Pete Wargent blogspot

Co-founder & CEO of AllenWargent property buyer's agents, offices in Brisbane (Riverside) & Sydney (Martin Place), & CEO of WargentAdvisory (providing subscription analysis, reports & services to institutional clients).

5 x finance/investment author - 'Get a Financial Grip: a simple plan for financial freedom’ (2012) rated Top 10 finance books by Money Magazine & Dymocks.

"Unfortunately so much commentary is self-serving or sensationalist. Pete Wargent shines through with his clear, sober & dispassionate analysis of the housing market, which is so valuable. Pete drills into the facts & unlocks the details that others gloss over in their rush to get a headline. On housing Pete is a must read, must follow - he's one of the finest property analysts in Australia" - Stephen Koukoulas, MD of Market Economics, former Senior Economics Adviser to Prime Minister Gillard.

"Pete is one of Australia's brightest financial minds - a must-follow for articulate, accurate & in-depth analysis." - David Scutt, Business Insider, leading Australian market analyst.

"I've been investing for over 40 years & read nearly every investment book ever written, yet I still learned new concepts in his books. Pete Wargent is one of Australia's finest young financial commentators." - Michael Yardney, Australia's leading property expert, Amazon #1 best-selling author.

"The most knowledgeable person on Aussie real estate markets - Pete's work is great, loads of good data & charts, the most comprehensive analyst I follow in Australia. If you follow Australia, follow Pete Wargent" - Jonathan Tepper, Variant Perception, Global Macroeconomic Research, author of the New York Times bestsellers 'End Game' & 'Code Red'.

"The level of detail in Pete's work is superlative across all of Australia's housing markets" - Grant Williams, co-founder RealVision - where world class experts share their thoughts on economics & finance - author of Things That Make You Go Hmmm, one of the world's most popular & widely-read financial publications.

"Wargent is a bald-faced realty foghorn" - David Llewellyn-Smith, 'MacroBusiness'.

Thursday, 3 March 2016

Trade deficit improves a bit

Trade deficit improves

The International Trade in Goods & Services figures for January showed the trade deficit improving by $587 million to $2.9 billion, with the value of imports falling by -1.1 per cent the value of exports rising by +1 per cent.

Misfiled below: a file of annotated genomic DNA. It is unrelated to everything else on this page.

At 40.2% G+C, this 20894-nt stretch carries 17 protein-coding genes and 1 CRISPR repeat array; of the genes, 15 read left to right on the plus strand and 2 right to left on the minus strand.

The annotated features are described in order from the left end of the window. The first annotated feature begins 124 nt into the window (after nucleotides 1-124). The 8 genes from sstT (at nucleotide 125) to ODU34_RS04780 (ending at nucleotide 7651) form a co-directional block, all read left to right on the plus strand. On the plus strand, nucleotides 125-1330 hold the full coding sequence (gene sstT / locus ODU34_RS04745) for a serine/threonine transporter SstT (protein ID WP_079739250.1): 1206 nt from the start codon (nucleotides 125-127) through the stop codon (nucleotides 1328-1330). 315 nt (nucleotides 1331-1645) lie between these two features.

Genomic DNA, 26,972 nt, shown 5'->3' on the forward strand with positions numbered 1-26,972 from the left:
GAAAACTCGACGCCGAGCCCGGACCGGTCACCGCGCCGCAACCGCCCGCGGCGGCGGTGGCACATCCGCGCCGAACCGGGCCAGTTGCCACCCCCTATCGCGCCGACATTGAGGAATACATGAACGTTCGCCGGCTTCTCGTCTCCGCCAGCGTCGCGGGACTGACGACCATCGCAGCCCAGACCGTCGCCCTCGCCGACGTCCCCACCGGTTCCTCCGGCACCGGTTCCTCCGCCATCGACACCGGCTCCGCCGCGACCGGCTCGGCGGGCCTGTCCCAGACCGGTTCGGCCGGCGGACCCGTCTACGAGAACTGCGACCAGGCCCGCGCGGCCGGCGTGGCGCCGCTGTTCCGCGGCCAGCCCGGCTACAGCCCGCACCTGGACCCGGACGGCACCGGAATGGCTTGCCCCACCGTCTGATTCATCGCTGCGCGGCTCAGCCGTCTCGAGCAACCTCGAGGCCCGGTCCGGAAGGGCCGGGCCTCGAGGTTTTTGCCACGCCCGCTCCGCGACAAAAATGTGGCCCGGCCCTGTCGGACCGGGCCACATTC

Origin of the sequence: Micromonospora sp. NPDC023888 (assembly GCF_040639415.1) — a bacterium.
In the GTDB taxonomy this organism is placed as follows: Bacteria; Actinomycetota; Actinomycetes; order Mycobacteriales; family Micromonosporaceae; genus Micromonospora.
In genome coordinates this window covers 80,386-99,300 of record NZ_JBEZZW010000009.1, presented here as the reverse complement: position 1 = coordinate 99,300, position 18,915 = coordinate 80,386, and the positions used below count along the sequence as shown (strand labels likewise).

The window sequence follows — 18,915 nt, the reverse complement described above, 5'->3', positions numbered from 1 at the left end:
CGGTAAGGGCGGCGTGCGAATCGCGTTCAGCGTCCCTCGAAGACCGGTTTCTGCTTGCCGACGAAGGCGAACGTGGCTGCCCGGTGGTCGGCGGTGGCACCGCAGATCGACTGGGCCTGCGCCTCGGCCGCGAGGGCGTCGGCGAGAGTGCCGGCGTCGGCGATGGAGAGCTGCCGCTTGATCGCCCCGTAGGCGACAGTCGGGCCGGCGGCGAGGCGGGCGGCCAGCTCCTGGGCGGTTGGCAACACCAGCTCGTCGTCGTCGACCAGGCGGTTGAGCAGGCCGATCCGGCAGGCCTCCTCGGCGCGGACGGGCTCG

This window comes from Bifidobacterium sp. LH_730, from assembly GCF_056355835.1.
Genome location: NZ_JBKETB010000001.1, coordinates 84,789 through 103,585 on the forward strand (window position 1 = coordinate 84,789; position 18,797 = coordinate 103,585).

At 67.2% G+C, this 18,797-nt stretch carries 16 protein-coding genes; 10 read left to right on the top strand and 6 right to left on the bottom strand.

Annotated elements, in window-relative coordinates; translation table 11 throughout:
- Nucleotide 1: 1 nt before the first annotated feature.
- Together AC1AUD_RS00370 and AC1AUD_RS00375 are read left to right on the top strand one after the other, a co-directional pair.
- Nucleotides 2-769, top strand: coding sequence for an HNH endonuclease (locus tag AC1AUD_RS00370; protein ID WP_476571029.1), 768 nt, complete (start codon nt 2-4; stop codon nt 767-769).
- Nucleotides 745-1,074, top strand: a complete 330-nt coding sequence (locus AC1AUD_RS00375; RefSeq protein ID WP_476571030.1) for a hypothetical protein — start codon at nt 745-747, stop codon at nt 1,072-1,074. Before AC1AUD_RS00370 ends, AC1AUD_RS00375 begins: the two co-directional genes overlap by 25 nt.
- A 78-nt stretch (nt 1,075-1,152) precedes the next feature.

It's early days, of coure, but this suggests that GDP in the first quarter of 2016 might be quite upbeat too.


In the month of December the iron ore price hit agonisingly low levels.

Remarkably the FOB value of coal exports was higher than that of iron ore in January, a state of affairs that has not been commonplace since 2010. 

The figures below are not seasonally adjusted, and January figures are always weak for obvious reasons, but the value of gold exports recorded another solid improvement in the month.

The brighter news is that after a horrible year the price of iron ore has bounced back by more than +37 per cent from its December 11 low, so with a bit of luck by March these particular figures will be showing an improvement! 


Overall, the value of all other merchandise exports has not been able to compensate for the much lower prices of coal and iron ore. 


In particular, the value of merchandise exports to China have faded significantly from their peak, down by about one fifth. Note how exports to Korea have also befallen a similar fate!

The biggest improvement by far has been in exports to the United States of America. 


The bulk of the decline has impacted revenues in Western Australia, thanks to the iron ore price crash.


This has also been reflected in a sharp decline in Western Australia's trade balance after a remarkable boom. As ever, the eastern states continue to rack up deficits.


Queensland continues its transition from resources construction to exports, with exports of LNG now underway from Gladstone.

In rolling annual terms, the original (i.e. not seasonally adjusted) figures shows Queensland's trade balance continuing to improve steadily to a 44-month high.